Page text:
Democratic Sen. Barbara Boxer on Friday afternoon carried her fight against a California water bill as far as she could, vividly denouncing the measure negotiated by her long-time colleague, Sen. Dianne Feinstein.
In lengthy and at times heated remarks on the Senate floor, Boxer blasted the $558 million California water package crafted by fellow Democrat Feinstein and House Majority Leader Kevin McCarthy, R-Bakersfield, as “dangerous,” a “disgrace” and a “power grab.”
Joined at times by Sen. Maria Cantwell, D-Wash., Boxer further declared the measure a threat to environmental protection.
“You’re destroying the Endangered Species Act,” Boxer said, “and what right does anybody have to do that, in the middle of the night?”
Thanks to the Senate schedule and an unrelated political tussle over government funding, the middle of the night was, in fact, when the next key California water bill action would occur. Entering Friday evening, the vote to end a water bill filibuster appeared to be put off until sometime after midnight.
If it clears the 60-vote margin to cut off debate, the water bill’s final passage would effectively be ensured; possibly, sometime on Saturday.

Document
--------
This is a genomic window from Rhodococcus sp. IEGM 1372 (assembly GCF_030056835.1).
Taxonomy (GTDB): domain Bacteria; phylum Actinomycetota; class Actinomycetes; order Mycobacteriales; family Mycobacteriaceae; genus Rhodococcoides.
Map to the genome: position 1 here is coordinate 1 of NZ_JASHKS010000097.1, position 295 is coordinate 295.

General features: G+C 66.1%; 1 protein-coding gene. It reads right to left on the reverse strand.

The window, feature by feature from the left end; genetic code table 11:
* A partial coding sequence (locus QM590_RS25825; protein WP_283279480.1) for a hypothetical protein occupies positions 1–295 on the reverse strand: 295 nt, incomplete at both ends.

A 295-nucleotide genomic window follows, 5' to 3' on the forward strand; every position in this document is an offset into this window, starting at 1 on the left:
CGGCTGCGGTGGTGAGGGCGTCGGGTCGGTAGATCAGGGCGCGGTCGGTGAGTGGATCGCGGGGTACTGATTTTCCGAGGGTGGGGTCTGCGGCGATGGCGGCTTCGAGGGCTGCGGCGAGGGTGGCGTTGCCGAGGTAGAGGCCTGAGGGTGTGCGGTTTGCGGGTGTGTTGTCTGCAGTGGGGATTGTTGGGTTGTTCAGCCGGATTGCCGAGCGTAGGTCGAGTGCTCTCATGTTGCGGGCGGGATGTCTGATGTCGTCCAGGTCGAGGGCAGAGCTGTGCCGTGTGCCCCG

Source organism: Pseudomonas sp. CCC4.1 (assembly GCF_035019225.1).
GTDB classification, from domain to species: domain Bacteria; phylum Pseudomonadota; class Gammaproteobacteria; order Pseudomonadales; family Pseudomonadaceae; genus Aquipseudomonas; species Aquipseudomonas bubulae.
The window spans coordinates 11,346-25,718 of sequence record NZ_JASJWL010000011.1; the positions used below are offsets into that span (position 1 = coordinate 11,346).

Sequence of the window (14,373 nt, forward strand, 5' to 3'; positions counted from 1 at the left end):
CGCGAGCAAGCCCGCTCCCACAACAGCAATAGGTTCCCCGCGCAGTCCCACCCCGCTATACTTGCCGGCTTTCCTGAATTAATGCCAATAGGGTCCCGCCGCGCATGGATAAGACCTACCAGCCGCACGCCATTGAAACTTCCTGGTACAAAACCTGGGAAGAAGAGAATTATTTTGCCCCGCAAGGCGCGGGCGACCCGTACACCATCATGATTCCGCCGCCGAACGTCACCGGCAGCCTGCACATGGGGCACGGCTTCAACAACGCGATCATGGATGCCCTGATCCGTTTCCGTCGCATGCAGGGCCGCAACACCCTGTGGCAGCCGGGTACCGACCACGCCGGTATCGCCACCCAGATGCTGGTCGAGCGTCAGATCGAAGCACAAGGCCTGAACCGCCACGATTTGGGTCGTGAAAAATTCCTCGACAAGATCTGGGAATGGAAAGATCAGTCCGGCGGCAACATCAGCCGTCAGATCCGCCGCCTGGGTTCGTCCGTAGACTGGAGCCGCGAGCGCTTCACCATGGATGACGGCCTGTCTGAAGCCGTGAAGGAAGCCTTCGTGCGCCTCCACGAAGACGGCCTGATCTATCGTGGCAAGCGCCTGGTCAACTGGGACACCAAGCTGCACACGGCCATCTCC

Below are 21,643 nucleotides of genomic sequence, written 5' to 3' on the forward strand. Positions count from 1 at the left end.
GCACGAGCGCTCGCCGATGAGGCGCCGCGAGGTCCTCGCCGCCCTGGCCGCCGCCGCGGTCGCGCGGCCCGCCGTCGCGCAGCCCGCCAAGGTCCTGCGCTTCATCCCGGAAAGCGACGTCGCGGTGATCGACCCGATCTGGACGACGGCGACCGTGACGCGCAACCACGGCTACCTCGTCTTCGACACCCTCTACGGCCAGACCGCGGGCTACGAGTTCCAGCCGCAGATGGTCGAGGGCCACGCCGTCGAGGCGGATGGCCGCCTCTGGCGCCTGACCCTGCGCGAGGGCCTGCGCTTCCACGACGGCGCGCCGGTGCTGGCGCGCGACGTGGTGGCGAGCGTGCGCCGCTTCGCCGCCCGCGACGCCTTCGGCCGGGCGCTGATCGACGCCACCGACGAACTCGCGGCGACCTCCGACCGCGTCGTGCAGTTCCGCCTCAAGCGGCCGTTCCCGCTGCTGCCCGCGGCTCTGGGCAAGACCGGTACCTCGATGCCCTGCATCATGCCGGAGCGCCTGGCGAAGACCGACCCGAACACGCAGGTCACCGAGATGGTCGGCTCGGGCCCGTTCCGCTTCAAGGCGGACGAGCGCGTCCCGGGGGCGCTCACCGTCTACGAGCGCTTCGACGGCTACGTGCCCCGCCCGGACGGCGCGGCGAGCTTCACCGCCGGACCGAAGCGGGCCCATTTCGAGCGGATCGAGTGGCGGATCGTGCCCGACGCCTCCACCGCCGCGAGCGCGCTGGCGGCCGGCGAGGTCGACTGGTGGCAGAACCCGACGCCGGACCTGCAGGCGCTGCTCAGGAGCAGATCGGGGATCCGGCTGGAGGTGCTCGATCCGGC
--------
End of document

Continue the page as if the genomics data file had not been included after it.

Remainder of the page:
Though Boxer explicitly directed her fire Friday for what she called the “midnight rider” at McCarthy, the approximately 98-page California package was Feinstein’s handiwork as well; as was, apparently, the tactical decision to attach it to a much larger bill called the Water Infrastructure Improvements for the Nation Act.
Stuffed with politically popular projects, the larger bill and its controversial California attachment passed the House on Thursday by an overwhelming 360-61 margin. Twenty-one out of 37 California Democrats in the House voted for the bill.
I believe these provisions will place California on the path to long-term drought resiliency.
Sen. Dianne Feinstein, D-Calif.
The bill funds California desalination, recycling and reuse projects; as well as, potentially, the proposed Temperance Flat dam on the San Joaquin River and Sites Reservoir in the Sacramento Valley. It makes it easier for the incoming Trump administration to build new water projects, and it steers more water to farms south of the Sacramento-San Joaquin Delta.
“The California drought provisions ... represent three years of effort on my part,” Feinstein said, speaking on the Senate floor several hours after Boxer. “I believe these provisions are both necessary, and will help our state.”
Feinstein prefaced her own extensive remarks about the California water package with high praise for Boxer, whose farewell Senate speech on Wednesday was attended by a number of colleagues but, notably, not by Feinstein.
Boxer did not speak directly about Feinstein in her remarks that lasted for about 90 minutes, instead blasting McCarthy by name for “trying to get more water for big agribusiness.”
“It’s ugly, and it’s wrong, and it’s going to end up at the courthouse door,” Boxer said.
McCarthy, for his part, has blasted Boxer for standing in the way of drought legislation.